Canadian Nuclear Laboratories’ plan for a radioactive waste landfill and a nuclear reactor disposal facility upstream from Ottawa must be rethought. Our local politicians should insist on it.Author of the article:Ole HendricksonPublishing date:Apr 13, 2021 •
Canadian Nuclear Laboratories (CNL) is planning a radioactive waste landfill and a nuclear reactor disposal facility near the Ottawa River, upstream from Ottawa and many other communities.
CNL claims these plans would be an improvement over the status quo. How credible is that claim? While a landfill might help in the short term, exposing wastes to extreme weather events is risky. In the longer term, CNL’s own reports suggest that our descendants could be living downstream from a leaking and disintegrating pile.
CNL says 10 per cent of the landfill’s radioactive waste would be imported. That would mean 100,000 tonnes of a total of one million tonnes: 50,000 tonnes from other contaminated federal nuclear sites in Manitoba, southern Ontario and Quebec; and another 50,000 tonnes of commercial wastes from across Canada.
Ottawa’s environmental protection committee recently heard from dozens of groups and individuals opposed to CNL’s plans. The committee passed a motion urging CNL to stop transferring radioactive waste from other provinces to the Chalk River federal site.
The remaining waste would be buildings and soil contaminated by nuclear operations at Chalk River since 1945, and waste containers already stored there. Once in the giant landfill, the containers would rust and disintegrate. The concentrated radioactive wastes in them would mingle with the soil and other materials. The result: a radioactive mess where it’s impossible to tell what’s what or to ever separate or extract the more toxic elements if things go wrong.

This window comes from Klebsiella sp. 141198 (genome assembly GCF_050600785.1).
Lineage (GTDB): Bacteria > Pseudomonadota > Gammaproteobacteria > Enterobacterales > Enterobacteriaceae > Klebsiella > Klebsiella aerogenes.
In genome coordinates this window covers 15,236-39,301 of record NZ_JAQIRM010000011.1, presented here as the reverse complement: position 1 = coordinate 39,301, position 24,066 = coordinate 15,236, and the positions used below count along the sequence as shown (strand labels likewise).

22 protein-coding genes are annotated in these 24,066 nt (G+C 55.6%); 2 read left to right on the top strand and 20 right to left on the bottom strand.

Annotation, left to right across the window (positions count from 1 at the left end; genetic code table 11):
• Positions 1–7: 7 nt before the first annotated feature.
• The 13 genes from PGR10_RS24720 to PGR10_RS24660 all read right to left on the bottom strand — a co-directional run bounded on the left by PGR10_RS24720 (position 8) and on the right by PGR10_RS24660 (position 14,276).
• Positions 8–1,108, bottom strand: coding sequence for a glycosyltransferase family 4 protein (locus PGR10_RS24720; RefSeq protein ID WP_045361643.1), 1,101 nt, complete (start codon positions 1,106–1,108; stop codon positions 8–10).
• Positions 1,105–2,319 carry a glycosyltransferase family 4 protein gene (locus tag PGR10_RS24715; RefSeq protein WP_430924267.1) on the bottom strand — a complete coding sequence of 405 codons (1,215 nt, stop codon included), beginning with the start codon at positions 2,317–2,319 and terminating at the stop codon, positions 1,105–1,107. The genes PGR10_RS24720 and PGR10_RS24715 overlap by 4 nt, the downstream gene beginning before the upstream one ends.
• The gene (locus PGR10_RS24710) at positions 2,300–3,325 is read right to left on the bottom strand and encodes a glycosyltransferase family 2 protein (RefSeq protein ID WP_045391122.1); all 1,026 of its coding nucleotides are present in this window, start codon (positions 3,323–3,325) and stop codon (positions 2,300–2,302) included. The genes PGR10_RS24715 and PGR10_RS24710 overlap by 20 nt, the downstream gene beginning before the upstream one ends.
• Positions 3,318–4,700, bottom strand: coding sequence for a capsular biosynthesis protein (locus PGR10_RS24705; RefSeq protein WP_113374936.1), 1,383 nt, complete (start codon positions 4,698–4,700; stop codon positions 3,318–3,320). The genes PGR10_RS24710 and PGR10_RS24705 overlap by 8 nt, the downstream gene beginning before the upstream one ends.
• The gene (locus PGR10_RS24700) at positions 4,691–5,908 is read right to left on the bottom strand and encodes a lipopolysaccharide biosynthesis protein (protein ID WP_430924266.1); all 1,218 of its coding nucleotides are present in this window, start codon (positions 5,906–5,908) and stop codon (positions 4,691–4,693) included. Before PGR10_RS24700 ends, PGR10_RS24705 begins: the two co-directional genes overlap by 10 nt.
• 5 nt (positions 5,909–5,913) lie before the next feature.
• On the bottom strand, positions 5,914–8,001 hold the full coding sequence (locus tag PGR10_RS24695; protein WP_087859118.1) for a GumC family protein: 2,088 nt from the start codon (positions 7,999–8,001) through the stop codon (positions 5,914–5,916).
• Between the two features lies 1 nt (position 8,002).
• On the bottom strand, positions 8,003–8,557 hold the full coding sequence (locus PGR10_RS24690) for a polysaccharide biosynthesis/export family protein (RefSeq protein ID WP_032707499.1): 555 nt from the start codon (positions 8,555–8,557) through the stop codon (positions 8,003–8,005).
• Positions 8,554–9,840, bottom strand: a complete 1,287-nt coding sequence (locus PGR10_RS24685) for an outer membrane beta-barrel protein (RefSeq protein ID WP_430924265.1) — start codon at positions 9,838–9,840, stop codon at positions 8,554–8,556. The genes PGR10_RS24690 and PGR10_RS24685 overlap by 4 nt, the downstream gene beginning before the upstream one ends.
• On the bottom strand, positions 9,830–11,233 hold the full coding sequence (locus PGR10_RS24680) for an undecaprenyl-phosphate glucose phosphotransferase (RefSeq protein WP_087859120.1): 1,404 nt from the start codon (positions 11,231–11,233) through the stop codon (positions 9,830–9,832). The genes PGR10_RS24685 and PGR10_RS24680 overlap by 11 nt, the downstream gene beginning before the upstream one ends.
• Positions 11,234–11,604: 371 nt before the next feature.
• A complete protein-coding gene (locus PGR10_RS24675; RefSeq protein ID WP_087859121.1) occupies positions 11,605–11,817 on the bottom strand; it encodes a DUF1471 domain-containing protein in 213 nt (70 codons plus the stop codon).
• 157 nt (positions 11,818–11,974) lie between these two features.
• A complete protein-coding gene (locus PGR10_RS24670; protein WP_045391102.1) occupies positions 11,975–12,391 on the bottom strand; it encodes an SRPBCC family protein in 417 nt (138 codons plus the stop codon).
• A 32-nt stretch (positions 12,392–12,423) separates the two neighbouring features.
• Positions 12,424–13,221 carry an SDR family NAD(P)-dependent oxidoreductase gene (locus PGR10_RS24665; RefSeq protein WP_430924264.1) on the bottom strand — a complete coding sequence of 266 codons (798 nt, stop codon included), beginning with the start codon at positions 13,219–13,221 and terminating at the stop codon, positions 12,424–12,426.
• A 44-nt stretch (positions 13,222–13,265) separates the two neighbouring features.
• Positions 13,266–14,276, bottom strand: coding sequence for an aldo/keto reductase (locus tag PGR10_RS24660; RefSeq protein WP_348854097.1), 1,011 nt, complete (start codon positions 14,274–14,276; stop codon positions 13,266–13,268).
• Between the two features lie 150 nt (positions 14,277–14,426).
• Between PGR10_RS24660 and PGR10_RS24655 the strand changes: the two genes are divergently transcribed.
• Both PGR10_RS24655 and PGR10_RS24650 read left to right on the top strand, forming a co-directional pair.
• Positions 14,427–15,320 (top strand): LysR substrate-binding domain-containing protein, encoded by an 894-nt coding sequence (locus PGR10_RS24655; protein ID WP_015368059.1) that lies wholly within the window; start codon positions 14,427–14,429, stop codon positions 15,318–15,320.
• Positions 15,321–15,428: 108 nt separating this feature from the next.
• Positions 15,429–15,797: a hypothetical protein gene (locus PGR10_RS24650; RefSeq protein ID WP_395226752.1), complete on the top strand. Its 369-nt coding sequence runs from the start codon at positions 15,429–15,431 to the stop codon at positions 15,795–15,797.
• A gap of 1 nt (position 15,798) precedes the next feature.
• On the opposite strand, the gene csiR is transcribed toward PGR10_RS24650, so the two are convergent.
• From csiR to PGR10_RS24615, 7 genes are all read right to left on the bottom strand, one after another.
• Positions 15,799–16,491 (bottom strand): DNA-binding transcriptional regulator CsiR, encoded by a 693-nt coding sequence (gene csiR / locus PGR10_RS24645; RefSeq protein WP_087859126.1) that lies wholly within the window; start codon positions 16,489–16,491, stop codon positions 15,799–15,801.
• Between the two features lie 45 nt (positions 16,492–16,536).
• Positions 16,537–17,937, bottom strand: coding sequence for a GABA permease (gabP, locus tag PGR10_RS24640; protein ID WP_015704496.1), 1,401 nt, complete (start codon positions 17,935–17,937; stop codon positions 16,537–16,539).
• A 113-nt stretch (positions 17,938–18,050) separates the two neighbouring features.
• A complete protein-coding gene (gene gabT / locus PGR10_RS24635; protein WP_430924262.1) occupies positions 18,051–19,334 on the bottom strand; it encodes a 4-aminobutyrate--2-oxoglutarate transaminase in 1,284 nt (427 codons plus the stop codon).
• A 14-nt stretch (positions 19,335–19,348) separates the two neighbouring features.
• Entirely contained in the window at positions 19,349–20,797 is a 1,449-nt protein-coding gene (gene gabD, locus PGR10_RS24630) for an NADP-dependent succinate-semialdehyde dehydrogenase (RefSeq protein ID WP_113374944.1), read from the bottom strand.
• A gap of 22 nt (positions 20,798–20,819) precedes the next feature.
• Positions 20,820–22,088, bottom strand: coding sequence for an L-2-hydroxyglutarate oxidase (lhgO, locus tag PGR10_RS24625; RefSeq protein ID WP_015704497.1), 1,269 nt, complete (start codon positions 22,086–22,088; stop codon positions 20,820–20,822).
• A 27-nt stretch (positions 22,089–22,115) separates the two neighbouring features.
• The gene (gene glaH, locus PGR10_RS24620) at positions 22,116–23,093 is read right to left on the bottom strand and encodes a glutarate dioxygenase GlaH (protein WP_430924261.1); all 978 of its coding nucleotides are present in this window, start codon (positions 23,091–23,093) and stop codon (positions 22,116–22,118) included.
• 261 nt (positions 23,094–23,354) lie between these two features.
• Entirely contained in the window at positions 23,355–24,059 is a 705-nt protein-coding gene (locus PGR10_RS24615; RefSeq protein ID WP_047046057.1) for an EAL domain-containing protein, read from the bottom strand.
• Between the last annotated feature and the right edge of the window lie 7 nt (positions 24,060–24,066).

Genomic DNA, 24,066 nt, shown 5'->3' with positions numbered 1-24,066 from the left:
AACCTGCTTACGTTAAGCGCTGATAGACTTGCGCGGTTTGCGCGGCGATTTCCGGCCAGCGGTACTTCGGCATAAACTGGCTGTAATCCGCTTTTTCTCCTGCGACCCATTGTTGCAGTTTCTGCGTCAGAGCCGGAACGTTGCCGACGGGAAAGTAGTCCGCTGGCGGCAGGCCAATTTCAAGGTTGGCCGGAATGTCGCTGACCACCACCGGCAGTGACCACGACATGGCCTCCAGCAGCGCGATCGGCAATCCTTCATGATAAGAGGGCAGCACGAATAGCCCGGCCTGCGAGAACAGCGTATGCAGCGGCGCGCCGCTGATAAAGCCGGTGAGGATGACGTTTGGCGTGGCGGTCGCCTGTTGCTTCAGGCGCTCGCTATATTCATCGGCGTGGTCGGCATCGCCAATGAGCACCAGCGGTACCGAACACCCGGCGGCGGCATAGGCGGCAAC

Meanwhile, the landfill would release large amounts of tritium which, when swallowed or breathed in, increases the risk of cancer and other diseases.
One way it could go wrong, described in CNL’s own report, is called the bathtub scenario. The top cover of the landfill is breached, the base fills up with water from rain and snow, and the now-contaminated precipitation overflows downhill to the Ottawa River a kilometre away.
CNL claims the landfill’s liner is good for 550 years. Many are skeptical of this claim. But eventually it is certain to fail.
Even after hundreds of years, the landfill would contain radioactive forms of plutonium, radium, polonium, uranium, thorium, chlorine, iodine and more. These radioactive substances take thousands to billions of years to decay. The landfill would also hold dioxins, PCBs, asbestos, mercury, arsenic and lead.
Nearby, CNL plans to “entomb” the Nuclear Power Demonstration (NPD) reactor that was shut down in 1987. Instead of removing the reactor, it would fill it with cement and grout. Like the landfill idea, this would leave no option for removing wastes once they start to leak into groundwater and the Ottawa River.
Both the proposed landfill and the NPD reactor site are on fractured bedrock with high rates of groundwater movement into the river.
In my presentation to Ottawa‘s environment committee I outlined a better approach:
• Stop transferring wastes from other federal nuclear sites to Chalk River;
• Dismantle (do not entomb) the NPD reactor;
• Upgrade the existing Chalk River groundwater treatment facilities to fully capture plumes of pollution coming from areas where wastes (even reactor cores) were dumped in the past;
• Remove the wastes that are the sources of these plumes, analyze them, repackage them, record the results, and put the packages in above-ground storage units as an interim measure; and
• Find a site well away from the river with stable, solid rock for an underground repository that can isolate long-lived radioactive wastes from the biosphere.
Ottawa’s environment committee has recognized this potential threat to our drinking water by requesting a regional impact assessment of radioactive disposal projects in the Ottawa Valley. This would fall under the federal minister of environment and the 2019 Impact Assessment Act.
Let’s hope city council agrees and claims a place at the table as decisions are made that will affect countless future generations of Ottawa residents.
Ole Hendrickson, PhD., is an environmental scientist living in Ottawa.